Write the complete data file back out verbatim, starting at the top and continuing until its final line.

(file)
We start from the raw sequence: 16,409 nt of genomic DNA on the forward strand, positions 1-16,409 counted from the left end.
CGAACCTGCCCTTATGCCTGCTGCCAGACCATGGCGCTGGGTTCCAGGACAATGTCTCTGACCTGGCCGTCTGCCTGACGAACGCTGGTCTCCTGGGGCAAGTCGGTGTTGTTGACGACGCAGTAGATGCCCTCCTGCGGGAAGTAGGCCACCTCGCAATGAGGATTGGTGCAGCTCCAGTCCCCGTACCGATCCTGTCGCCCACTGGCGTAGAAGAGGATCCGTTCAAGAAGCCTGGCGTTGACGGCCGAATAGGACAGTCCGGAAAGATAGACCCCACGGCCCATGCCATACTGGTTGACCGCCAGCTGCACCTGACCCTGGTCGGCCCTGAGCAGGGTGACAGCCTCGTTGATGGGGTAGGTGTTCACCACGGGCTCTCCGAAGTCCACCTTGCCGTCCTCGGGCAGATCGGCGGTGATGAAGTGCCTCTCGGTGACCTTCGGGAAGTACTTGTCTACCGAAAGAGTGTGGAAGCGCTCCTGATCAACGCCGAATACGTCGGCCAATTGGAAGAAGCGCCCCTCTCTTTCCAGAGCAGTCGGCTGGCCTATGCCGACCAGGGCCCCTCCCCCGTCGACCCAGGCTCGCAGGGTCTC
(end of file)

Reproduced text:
We start from the raw sequence: 16,409 nt of genomic DNA on the forward strand, positions 1-16,409 counted from the left end.
CGAACCTGCCCTTATGCCTGCTGCCAGACCATGGCGCTGGGTTCCAGGACAATGTCTCTGACCTGGCCGTCTGCCTGACGAACGCTGGTCTCCTGGGGCAAGTCGGTGTTGTTGACGACGCAGTAGATGCCCTCCTGCGGGAAGTAGGCCACCTCGCAATGAGGATTGGTGCAGCTCCAGTCCCCGTACCGATCCTGTCGCCCACTGGCGTAGAAGAGGATCCGTTCAAGAAGCCTGGCGTTGACGGCCGAATAGGACAGTCCGGAAAGATAGACCCCACGGCCCATGCCATACTGGTTGACCGCCAGCTGCACCTGACCCTGGTCGGCCCTGAGCAGGGTGACAGCCTCGTTGATGGGGTAGGTGTTCACCACGGGCTCTCCGAAGTCCACCTTGCCGTCCTCGGGCAGATCGGCGGTGATGAAGTGCCTCTCGGTGACCTTCGGGAAGTACTTGTCTACCGAAAGAGTGTGGAAGCGCTCCTGATCAACGCCGAATACGTCGGCCAATTGGAAGAAGCGCCCCTCTCTTTCCAGAGCAGTCGGCTGGCCTATGCCGACCAGGGCCCCTCCCCCGTCGACCCAGGCTCGCAGGGTCTC